I’ve been using SteelSeries mice for as long as they’ve been around. And if the SteelSeries Rival is any indication of how far they come and how far they’re going to go, I’m going to keep using them as long as technology will allow.
At first glance, the SteelSeries Rival is a sleek, black, edgeless mouse that greatly differs in design from clunky looking devices like the Razer Ouroboros. And as I’ve found in the past few months, it’s also a whole lot more comfortable, despite its lack of modularity. The interesting thing about the Razer Ouroboros, as I noted in my review, is its modular design that allows its user to tweak its length according to their preference. Maybe I’m fortunate enough to have an average sized pair of hands, but the Rival fits perfectly and doesn’t require the least bit of tweaking to feel good.
– 50 to 6500 Adjustable CPI
– 1ms Response Rate / 1000Hz Polling Rate
– 200 Inches Per Second (IPS)
– 50Gs of Acceleration
– 6 Programmable Buttons
– 16.8M Color Illumination w. 2 Zones
– Soft-touch coating
– Injected rubber side grips
– Cable Texture: Soft Rubber Cable
– > 30 Million Click Durability
SIZE & WEIGHT
– Weight: 128 grams (0.28 lbs)
– Height: 45 mm (1.8 in)
– Width: 70 mm (2.76 in)
– Length: 133 mm (5.23 in)
– Cable Length: 2m (6.5 ft.)
The first thing you’ll notice about the mouse–apart from its looks–is the feel of the material used to construct it. It doesn’t feel cheap or plastic, even though it is made of plastic. Undoubtedly they use some high quality materials. Whereas the Rival’s predecessor, the SteelSeries Sensei, had smooth rubber sides, the Rival has bumpy rubber sides to aid with grip. The bumpy texture also prevents sweat and grime from accumulating on the rubber. The top part of the mouse is also coated with a sweat-resistant material. It’s for these reasons that the Rival is the lowest-maintenance mouse I’ve ever used. I haven’t had to clean it anywhere as much as my other mice, including the Razer Ouroboros and the SteelSeries Sensei.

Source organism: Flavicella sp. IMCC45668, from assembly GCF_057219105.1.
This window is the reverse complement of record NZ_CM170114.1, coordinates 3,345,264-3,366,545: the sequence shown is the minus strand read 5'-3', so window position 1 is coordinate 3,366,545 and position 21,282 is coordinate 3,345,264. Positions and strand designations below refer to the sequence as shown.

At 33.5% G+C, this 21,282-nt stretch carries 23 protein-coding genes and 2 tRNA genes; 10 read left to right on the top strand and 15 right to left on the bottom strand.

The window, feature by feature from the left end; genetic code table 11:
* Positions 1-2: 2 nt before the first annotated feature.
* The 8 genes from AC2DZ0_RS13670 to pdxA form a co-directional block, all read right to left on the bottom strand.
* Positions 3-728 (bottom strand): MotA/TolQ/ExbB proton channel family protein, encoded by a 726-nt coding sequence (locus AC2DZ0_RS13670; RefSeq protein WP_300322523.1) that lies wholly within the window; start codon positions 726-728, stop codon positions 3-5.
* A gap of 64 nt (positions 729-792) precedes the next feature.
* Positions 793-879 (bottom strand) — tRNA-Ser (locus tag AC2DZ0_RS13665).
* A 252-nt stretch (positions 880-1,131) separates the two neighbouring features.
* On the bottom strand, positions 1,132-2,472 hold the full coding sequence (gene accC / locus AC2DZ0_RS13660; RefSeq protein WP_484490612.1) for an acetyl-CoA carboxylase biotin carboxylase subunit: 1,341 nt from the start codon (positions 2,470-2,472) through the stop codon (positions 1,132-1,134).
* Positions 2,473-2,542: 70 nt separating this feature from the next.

As for what it offers beyond looks and comfort, the mouse comes with two side buttons on the left, which is more than enough for general use (although MMORPG players will wish that there were more buttons to go around for extra keybinds). Still, that hardly bothered me while I was playing WildStar because the Rival was just so comfortable to use. The buttons are almost silent–I can’t hear it while I have my headphones on, and the sound barely registers even when they’re off. That isn’t something I can say about the clickety clack of my mechanical keyboard.
There are even a couple of lights on the Rival that you can configure with the SteelSeries Engine 3 software (which you have to download separately from the website, as the mouse doesn’t come with any CDs or files on its own). In addition to giving you the ability to change the two 16-million color LEDs on the mouse (which are located on the back and under the middle button), the software allows you to rebind all the buttons and configure the sensitivity of the mouse, which goes up to 6500CPI. Curiously, there’s also a macro editor that you can use to program entire lines of keystrokes. Not bad.
I would definitely recommend the SteelSeries Rival.